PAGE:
Two years ago, Kiran Kanojia gave chase to a thief who had stolen her luggage at the railway station, and in the process hurt her leg after falling on the tracks. When her left limb was amputated, running a marathon was the last thing on her mind. Yet, two years later she is preparing for one.
Kiran Kanojia, who works in Hyderabad, is the only female blade runner who will participate in the Dream Run tomorrow
Kanojia is the only female blade runner who will participate in the Dream Run of the Standard Chartered Mumbai Marathon (SCMM) on Sunday. The 27-yr-old, who works for Infosys in Hyderabad, started running only five months ago. But, the run wouldn’t be possible without the support she got from Mohan Gandhi, co-founder and the prosthetic consultant at Dakshin Rehabilitation.
Kiran Kanojia (centre), the only female blade runner, with other participants
“When I was able-bodied, I never dreamt of running a marathon. Today, with an amputated limb, I plan to run the Mumbai Marathon to spread a message of mobility with disability. I am thankful to Adidas who has come forward and not just supported me, but my whole team of 13 blade runners by providing apparel for them,” Kanojia told MiD DAY from Hyderabad.
27-yr-old Kiran Kanojia, who works for Infosys in Hyderabad, started running only five months ago
“On December 24, 2011, I boarded the Sampark Kranti Express for Faridabad in Haryana, hoping to celebrate my birthday on December 25 with my family. Little did I know that on this day would change my life forever. “A thief snatched my luggage and fled and while chasing him I was thrown on a railway track near Palwal station (near Delhi). I lost not just my luggage, but my left leg as well.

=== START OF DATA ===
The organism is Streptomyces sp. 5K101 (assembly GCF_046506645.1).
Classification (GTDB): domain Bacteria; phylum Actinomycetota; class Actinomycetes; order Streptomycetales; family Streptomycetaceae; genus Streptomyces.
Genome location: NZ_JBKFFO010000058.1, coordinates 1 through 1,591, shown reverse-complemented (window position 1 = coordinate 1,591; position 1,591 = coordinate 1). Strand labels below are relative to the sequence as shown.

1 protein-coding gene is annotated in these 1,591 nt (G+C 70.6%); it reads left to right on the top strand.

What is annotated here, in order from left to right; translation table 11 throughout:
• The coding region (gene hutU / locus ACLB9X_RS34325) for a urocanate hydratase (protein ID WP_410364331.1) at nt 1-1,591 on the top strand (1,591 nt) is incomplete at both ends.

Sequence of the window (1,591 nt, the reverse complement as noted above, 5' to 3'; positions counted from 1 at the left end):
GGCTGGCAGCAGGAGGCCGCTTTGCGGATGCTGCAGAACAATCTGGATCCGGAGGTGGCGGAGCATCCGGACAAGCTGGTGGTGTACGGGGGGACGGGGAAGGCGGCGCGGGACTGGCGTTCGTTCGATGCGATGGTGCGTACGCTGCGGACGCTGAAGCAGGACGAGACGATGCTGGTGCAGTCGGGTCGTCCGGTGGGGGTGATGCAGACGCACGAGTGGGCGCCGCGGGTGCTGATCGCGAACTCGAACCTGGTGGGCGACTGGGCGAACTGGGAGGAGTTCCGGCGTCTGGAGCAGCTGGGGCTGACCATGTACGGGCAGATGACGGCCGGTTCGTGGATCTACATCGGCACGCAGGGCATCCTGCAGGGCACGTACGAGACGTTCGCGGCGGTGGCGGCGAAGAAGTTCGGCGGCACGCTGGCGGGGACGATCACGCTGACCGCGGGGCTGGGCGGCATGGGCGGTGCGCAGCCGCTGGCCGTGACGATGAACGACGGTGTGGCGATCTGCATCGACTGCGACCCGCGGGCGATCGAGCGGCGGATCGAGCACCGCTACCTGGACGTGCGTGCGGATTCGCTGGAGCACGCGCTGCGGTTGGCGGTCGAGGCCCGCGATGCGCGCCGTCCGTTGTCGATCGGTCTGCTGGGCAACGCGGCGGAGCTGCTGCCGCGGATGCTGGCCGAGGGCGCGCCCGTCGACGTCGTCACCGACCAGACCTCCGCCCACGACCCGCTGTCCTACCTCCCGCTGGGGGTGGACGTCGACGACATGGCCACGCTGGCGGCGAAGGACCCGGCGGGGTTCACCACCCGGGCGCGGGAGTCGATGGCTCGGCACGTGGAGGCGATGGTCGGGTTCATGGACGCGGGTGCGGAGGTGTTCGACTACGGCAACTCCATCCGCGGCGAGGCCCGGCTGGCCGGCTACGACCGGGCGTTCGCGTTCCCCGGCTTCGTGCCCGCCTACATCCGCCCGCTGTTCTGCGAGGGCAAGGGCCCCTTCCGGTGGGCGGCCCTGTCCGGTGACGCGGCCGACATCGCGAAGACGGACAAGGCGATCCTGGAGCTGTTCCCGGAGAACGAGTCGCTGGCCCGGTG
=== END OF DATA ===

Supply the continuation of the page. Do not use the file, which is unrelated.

It was the railway police who got me admitted to Fortis Hospital, and on the day of my birthday I was operated upon. Life wasn’t easy post the operation. I couldn’t even imagine life without a leg. That’s when some friends recommended that I go to Dakshin Rehab, where I got a blade limb,” she said.
Watching others like her at the centre, she started training to run. “In our country, a person with disability is never given equal treatment. People sympathise with you for being a disabled person. It is post the incident I learnt to overcome the fear of disability and today respect life and enjoy it as if there is no tomorrow,” she said.
She has completed her postgraduation in Computer Application (MCA) “Being an amputee, we need to maintain our weight and running helps me do so. For now, I wish to slowly graduate to running a half marathon and then switch to full marathon. And my ultimate aim is to win a medal for the country at the Paralympics,” added Kanojia.